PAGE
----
Distribution and abundance of fin whales (Balaenoptera physalus) in the Northeast and Central Atlantic as inferred from the North Atlantic Sightings Surveys 1987-2001

NAMMCO Scientific Publications 7:49-72 01/2009; 7:49-72. DOI: 10.7557/3.2705


North Atlantic Sightings Surveys (NASS) is a series of large scale international cetacean line transect surveys, conducted in 1987, 1989, 1995 and 2001, that covered a large part of the central and eastern North Atlantic. Target species were fin (Balaenoptera physalus), common minke (B. acutorostrata), pilot (Globicephala melas) and sei (B. borealis) whales. Here we present new estimates of abundance
for fin whales from the 2 most recent surveys and analysis of trends throughout the survey period. Fin whales were found in highest densities in the Irminger Sea between Iceland and Greenland. Abundance of fin whales in the survey area of the Icelandic and Faroese vessels (Central North
Atlantic) was estimated as 19,672 (95% C.I. 12,083-28,986) animals in 1995 and 24,887 (95% C.I.
18,186-30,214) in 2001. The estimates are negatively biased because of whales diving during the passage of vessels, and whales being missed by observers, but these and other potential biases are
likely small for this species. The abundance of fin whales increased significantly over the survey period. For all areas combined the estimated annual growth rate was 4%. An estimated annual increase of 10% in the area between Iceland and Greenland was responsible for most of this overall increase in numbers of fin whales in the area. Although high, the estimated rates of increase are not out of bounds of biological plausibility and can thus be viewed as recovery of a depleted population. However, the apparent pattern of population growth and the whaling history in the area indicate that
fin whales made a significant recovery during the first half of the 20th century and that the recent observed high growth rates cannot be explained solely by recovery after overexploitation.

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    • "Assuming that the MDH-1 and MPI genes indeed are post-translational modified and alternatively spliced, respectively, in fin whales, are there any characteristics of their cellular function and the biology of fin whales that may provide a clue as to why? North Atlantic fin whales are believed to undertake seasonal movements between feeding and breeding areas (Rørvik and Jonsgård 1981; Donovan 1991; Víkingsson et al. 2009). Fin whales are filter feeders, preying primarily on zooplankton (e.g., euphasiids) to build up adequate fat storages for periods with limited nutritional intake (Hinga 1979; Lockyer 1986, 2007; Víkingsson 1990, 1997). "
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    ABSTRACT: The appeal of genetic inference methods to assess population genetic structure and guide management efforts is grounded in the correlation between the genetic similarity and gene flow among populations. Effects of such gene flow are typically genomewide; however, some loci may appear as outliers, displaying above or below average genetic divergence relative to the genomewide level. Above average population, genetic divergence may be due to divergent selection as a result of local adaptation. Consequently, substantial efforts have been directed toward such outlying loci in order to identify traits subject to local adaptation. Here, we report the results of an investigation into the molecular basis of the substantial degree of genetic divergence previously reported at allozyme loci among North Atlantic fin whale (Balaenoptera physalus) populations. We sequenced the exons encoding for the two most divergent allozyme loci (MDH-1 and MPI) and failed to detect any nonsynonymous substitutions. Following extensive error checking and analysis of additional bioinformatic and morphological data, we hypothesize that the observed allozyme polymorphisms may reflect phenotypic plasticity at the cellular level, perhaps as a response to nutritional stress. While such plasticity is intriguing in itself, and of fundamental evolutionary interest, our key finding is that the observed allozyme variation does not appear to be a result of genetic drift, migration, or selection on the MDH-1 and MPI exons themselves, stressing the importance of interpreting allozyme data with caution. As for North Atlantic fin whale population structure, our findings support the low levels of differentiation found in previous analyses of DNA nucleotide loci.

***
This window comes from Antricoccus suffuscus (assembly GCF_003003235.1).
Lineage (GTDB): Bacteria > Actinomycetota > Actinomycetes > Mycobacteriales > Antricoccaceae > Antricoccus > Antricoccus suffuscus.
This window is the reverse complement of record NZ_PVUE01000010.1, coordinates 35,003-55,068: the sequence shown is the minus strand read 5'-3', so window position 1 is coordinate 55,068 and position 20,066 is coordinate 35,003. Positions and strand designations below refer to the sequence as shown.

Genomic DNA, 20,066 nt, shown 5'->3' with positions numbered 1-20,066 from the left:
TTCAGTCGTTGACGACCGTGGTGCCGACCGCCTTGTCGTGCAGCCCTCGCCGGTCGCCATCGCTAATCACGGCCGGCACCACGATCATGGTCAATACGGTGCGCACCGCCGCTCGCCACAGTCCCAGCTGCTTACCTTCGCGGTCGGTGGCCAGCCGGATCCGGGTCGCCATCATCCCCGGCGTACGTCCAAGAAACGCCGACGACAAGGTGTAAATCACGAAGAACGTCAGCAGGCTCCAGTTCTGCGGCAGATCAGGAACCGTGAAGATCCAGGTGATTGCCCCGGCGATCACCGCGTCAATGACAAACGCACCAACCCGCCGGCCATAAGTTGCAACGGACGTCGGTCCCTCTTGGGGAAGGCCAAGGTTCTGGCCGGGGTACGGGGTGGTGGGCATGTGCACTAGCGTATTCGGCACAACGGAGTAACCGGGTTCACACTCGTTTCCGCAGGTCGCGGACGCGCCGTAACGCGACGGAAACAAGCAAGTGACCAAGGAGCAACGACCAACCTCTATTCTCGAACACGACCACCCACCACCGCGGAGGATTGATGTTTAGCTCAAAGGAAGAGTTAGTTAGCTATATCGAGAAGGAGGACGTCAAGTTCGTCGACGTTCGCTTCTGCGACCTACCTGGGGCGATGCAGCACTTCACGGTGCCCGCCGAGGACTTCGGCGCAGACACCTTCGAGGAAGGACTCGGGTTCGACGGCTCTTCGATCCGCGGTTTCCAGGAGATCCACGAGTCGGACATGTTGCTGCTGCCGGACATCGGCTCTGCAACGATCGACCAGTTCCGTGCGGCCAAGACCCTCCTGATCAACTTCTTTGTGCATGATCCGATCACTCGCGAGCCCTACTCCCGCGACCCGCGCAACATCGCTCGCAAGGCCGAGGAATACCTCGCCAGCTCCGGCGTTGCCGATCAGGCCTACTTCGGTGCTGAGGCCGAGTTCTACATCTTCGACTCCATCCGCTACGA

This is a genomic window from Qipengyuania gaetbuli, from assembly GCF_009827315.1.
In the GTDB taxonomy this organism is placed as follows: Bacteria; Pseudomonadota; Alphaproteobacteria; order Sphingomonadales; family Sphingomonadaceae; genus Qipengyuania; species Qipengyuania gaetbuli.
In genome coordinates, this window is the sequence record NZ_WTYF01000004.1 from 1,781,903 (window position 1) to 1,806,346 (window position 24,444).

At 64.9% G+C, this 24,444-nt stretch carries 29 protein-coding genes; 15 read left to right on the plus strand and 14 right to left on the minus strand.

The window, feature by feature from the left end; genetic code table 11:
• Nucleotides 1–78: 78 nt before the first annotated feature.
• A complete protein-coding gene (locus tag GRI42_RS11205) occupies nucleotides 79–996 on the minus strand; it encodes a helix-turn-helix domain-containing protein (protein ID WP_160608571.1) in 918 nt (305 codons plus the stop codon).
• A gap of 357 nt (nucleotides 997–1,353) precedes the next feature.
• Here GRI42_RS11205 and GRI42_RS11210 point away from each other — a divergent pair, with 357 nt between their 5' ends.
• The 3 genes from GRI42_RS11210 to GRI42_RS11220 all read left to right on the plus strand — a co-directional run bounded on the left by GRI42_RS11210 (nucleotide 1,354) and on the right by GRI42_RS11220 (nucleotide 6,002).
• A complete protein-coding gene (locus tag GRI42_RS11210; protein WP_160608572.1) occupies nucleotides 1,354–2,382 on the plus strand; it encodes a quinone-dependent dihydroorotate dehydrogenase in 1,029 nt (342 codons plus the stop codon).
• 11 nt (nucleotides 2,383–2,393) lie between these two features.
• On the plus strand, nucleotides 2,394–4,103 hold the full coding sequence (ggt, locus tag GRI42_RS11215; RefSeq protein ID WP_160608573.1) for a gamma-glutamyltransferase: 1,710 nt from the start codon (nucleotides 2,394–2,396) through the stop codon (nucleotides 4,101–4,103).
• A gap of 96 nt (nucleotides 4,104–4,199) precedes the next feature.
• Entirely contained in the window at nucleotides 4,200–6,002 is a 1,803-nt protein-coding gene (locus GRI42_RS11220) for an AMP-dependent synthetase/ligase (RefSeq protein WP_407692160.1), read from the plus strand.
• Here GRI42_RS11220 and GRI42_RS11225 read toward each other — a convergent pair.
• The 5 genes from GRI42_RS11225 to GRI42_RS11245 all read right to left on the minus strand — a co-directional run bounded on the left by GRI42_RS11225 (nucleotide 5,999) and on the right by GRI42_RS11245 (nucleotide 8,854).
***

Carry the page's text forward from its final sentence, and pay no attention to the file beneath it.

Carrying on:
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    Deep Sea Research Part II Topical Studies in Oceanography 01/2008; 55(1-2):254-268. DOI:10.1016/j.dsr2.2007.09.020 · 2.19 Impact Factor
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    ABSTRACT: An aerial line transect survey of fin whales (Balaenoptera physalus) conducted off West Greenland in 2007 was used to estimate the current abundance of fin whales on this summer feeding ground. The line transect abundance was 4,656 animals (cv=0.46) with no corrections for whales missed by the observers and whales that were submerged during the passage of the survey plane. The abundance estimate is furthermore only representing the coastal areas of West Greenland and sightings at the westernmost areas of the strata suggest that the entire Baffin Bay-Davis Strait summer abundance of fin whales could be considerably larger.
    Journal of Cetacean Research and Management 09/2010; 11(2).
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